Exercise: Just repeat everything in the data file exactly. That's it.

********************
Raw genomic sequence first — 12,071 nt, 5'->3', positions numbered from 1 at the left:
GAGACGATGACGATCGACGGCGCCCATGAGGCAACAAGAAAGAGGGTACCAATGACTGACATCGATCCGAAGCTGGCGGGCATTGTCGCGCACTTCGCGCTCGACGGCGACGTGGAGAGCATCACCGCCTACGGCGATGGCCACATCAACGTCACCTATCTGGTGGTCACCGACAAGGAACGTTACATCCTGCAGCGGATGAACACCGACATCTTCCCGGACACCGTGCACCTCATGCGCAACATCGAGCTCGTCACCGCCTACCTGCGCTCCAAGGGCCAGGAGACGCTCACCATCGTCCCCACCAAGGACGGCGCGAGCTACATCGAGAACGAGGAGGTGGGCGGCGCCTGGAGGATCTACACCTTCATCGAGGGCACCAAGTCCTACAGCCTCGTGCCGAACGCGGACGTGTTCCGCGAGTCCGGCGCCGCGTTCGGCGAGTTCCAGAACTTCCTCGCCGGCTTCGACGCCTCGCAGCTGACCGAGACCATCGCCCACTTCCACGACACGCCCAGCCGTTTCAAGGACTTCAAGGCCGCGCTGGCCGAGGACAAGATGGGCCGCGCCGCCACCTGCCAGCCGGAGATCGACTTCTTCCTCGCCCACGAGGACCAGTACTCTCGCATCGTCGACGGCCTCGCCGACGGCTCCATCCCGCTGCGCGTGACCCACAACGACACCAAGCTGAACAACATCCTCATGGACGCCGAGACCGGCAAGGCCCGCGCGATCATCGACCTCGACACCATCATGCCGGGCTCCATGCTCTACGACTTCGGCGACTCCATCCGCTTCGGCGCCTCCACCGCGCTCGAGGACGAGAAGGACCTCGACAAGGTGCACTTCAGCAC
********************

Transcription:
Raw genomic sequence first — 12,071 nt, 5'->3', positions numbered from 1 at the left:
GAGACGATGACGATCGACGGCGCCCATGAGGCAACAAGAAAGAGGGTACCAATGACTGACATCGATCCGAAGCTGGCGGGCATTGTCGCGCACTTCGCGCTCGACGGCGACGTGGAGAGCATCACCGCCTACGGCGATGGCCACATCAACGTCACCTATCTGGTGGTCACCGACAAGGAACGTTACATCCTGCAGCGGATGAACACCGACATCTTCCCGGACACCGTGCACCTCATGCGCAACATCGAGCTCGTCACCGCCTACCTGCGCTCCAAGGGCCAGGAGACGCTCACCATCGTCCCCACCAAGGACGGCGCGAGCTACATCGAGAACGAGGAGGTGGGCGGCGCCTGGAGGATCTACACCTTCATCGAGGGCACCAAGTCCTACAGCCTCGTGCCGAACGCGGACGTGTTCCGCGAGTCCGGCGCCGCGTTCGGCGAGTTCCAGAACTTCCTCGCCGGCTTCGACGCCTCGCAGCTGACCGAGACCATCGCCCACTTCCACGACACGCCCAGCCGTTTCAAGGACTTCAAGGCCGCGCTGGCCGAGGACAAGATGGGCCGCGCCGCCACCTGCCAGCCGGAGATCGACTTCTTCCTCGCCCACGAGGACCAGTACTCTCGCATCGTCGACGGCCTCGCCGACGGCTCCATCCCGCTGCGCGTGACCCACAACGACACCAAGCTGAACAACATCCTCATGGACGCCGAGACCGGCAAGGCCCGCGCGATCATCGACCTCGACACCATCATGCCGGGCTCCATGCTCTACGACTTCGGCGACTCCATCCGCTTCGGCGCCTCCACCGCGCTCGAGGACGAGAAGGACCTCGACAAGGTGCACTTCAGCAC